Marketing Automation: Driving Revenue with Triggered Emails

By , Digital Marketing Manager, Hanson Dodge

If you’ve ever abandoned a shopping cart online, only to have a special reminder waiting for you in your inbox, you’ve encountered a bit of marketing automation known as a triggered email. Well-timed trigger emails for events that you specify are one of the most effective strategies you can enable for your e-commerce business. In fact, according to Epsilon, triggered emails have open rates nearly 60% higher than non-triggered messages. And the click-through rate on triggered messages is nearly 130% higher than on business-as-usual messages.

Marketing Automation Revenue

Their effectiveness lies in their inherent relevance and timeliness. Unlike a promotional email calendar that dictates a one-size-fits-all message to everyone, triggered emails are sent right after a specific on-site behavior or on a date that has a unique meaning to the customer. The key to a successful trigger email program is to combine the automation power of event-based triggers with an offer that resonates. For example, perhaps Analytics tells you that cart abandonment most often occurs after the customer calculates all fees and taxes and experiences a bit of “sticker shock” at the actual bill. An appropriate triggered email for this event might contain a unique promo code for free shipping.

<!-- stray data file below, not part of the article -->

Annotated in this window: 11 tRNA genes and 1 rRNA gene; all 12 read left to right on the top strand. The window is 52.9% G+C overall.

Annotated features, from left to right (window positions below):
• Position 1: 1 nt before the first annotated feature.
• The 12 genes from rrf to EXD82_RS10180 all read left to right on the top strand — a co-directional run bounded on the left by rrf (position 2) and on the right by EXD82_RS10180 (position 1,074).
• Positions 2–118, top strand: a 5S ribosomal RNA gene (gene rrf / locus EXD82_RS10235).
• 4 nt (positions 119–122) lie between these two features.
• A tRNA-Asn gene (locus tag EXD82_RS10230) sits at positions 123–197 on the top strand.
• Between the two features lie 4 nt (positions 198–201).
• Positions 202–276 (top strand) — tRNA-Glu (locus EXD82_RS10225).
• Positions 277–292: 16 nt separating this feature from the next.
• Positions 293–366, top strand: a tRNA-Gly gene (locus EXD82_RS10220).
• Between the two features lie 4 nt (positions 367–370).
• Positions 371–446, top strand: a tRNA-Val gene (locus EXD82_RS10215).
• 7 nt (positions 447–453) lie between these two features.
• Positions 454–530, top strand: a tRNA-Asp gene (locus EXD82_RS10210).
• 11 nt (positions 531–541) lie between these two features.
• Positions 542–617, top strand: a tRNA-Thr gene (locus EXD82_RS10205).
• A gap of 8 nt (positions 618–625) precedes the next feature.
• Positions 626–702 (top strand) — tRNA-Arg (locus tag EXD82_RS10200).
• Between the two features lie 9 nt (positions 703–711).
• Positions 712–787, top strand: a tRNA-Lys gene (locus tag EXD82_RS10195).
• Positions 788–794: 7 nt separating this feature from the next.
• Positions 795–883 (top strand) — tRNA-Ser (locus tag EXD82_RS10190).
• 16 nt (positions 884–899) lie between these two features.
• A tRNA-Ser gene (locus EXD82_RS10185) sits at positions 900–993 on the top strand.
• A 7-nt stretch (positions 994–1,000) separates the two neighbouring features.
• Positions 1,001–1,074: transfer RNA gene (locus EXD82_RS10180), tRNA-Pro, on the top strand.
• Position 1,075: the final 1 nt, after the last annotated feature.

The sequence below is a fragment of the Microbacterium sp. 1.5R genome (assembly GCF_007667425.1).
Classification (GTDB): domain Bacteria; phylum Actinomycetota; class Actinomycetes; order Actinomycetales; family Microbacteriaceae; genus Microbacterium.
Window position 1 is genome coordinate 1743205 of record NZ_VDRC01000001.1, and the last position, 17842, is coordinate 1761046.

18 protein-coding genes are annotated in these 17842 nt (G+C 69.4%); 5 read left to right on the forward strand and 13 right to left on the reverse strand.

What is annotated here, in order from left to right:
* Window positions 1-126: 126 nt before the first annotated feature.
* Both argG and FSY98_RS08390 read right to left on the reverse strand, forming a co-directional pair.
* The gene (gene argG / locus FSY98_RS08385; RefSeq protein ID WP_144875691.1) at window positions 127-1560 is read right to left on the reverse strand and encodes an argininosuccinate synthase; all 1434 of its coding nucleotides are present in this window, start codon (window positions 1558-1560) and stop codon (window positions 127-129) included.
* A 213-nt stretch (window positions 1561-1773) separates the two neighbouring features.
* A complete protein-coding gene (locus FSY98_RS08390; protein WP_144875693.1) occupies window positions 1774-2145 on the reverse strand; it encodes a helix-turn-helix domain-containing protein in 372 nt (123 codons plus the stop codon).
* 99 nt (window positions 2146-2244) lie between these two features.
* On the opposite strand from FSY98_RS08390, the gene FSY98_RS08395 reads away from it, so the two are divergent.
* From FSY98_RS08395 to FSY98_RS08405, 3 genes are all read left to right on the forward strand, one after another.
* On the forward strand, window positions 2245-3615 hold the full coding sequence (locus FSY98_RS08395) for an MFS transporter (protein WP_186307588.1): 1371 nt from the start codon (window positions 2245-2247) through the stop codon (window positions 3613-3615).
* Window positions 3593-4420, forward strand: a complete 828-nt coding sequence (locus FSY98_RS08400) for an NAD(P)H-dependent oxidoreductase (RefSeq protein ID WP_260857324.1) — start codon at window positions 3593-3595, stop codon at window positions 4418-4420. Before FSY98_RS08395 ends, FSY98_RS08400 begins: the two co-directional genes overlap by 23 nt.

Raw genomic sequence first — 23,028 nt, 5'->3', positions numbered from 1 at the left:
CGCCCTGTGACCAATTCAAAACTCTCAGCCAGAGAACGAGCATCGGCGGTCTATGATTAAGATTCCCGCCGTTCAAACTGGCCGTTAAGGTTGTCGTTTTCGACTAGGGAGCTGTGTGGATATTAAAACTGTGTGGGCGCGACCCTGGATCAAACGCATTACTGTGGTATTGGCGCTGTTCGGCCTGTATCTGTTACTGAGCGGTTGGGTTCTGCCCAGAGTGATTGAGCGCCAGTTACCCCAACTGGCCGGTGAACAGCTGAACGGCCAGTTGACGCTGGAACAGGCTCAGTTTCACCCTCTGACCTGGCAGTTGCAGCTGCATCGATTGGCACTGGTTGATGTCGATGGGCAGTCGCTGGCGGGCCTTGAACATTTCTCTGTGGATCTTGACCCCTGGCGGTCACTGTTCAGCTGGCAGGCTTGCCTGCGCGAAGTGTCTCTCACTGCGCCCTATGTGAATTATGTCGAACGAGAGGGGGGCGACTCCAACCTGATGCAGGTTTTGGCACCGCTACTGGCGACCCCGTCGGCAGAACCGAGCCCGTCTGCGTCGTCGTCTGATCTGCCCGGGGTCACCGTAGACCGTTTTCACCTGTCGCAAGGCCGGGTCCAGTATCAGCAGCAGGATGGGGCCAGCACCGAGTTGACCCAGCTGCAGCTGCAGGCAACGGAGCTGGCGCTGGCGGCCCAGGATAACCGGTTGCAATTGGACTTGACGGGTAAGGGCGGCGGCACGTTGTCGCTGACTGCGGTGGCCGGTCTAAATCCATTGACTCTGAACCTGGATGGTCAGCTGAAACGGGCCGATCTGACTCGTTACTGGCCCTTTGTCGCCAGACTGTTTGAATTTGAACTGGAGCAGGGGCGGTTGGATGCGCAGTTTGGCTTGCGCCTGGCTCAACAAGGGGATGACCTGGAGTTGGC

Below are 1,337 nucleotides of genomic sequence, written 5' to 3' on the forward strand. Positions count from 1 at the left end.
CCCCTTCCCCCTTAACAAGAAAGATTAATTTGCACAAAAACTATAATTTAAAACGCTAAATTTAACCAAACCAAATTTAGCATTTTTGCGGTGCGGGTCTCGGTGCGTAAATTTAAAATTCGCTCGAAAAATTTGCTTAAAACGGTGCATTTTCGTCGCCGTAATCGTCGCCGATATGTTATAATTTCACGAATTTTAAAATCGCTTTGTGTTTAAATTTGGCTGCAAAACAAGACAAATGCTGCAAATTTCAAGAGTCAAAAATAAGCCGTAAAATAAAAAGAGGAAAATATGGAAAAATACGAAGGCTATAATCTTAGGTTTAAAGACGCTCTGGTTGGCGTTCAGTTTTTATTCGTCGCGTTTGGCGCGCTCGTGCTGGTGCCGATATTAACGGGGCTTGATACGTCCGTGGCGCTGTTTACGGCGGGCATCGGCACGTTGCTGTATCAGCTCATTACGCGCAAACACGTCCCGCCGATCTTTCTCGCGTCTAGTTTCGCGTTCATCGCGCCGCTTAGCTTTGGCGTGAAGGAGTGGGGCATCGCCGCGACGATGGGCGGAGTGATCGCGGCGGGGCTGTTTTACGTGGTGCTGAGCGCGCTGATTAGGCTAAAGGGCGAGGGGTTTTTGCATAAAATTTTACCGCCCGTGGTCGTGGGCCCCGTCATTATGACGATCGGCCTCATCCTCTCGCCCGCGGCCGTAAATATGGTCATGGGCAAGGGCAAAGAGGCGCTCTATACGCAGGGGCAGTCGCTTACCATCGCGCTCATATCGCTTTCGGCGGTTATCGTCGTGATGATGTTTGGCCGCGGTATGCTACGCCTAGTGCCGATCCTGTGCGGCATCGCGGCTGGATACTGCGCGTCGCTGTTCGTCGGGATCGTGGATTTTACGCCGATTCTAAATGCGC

Because triggered emails (and marketing automation in general) are rules-based, there are seemingly limitless scenarios by which you can trigger messaging. Some of the most useful events to trigger a message against include:

Pre-Sale Triggers

When subscribers opt in to your email database, sending them a welcome email is an excellent way to introduce them to your brand. It allows you to thank them for signing up, provide a coupon or incentive, promote your social channels and set expectations by informing them how often emails will be sent.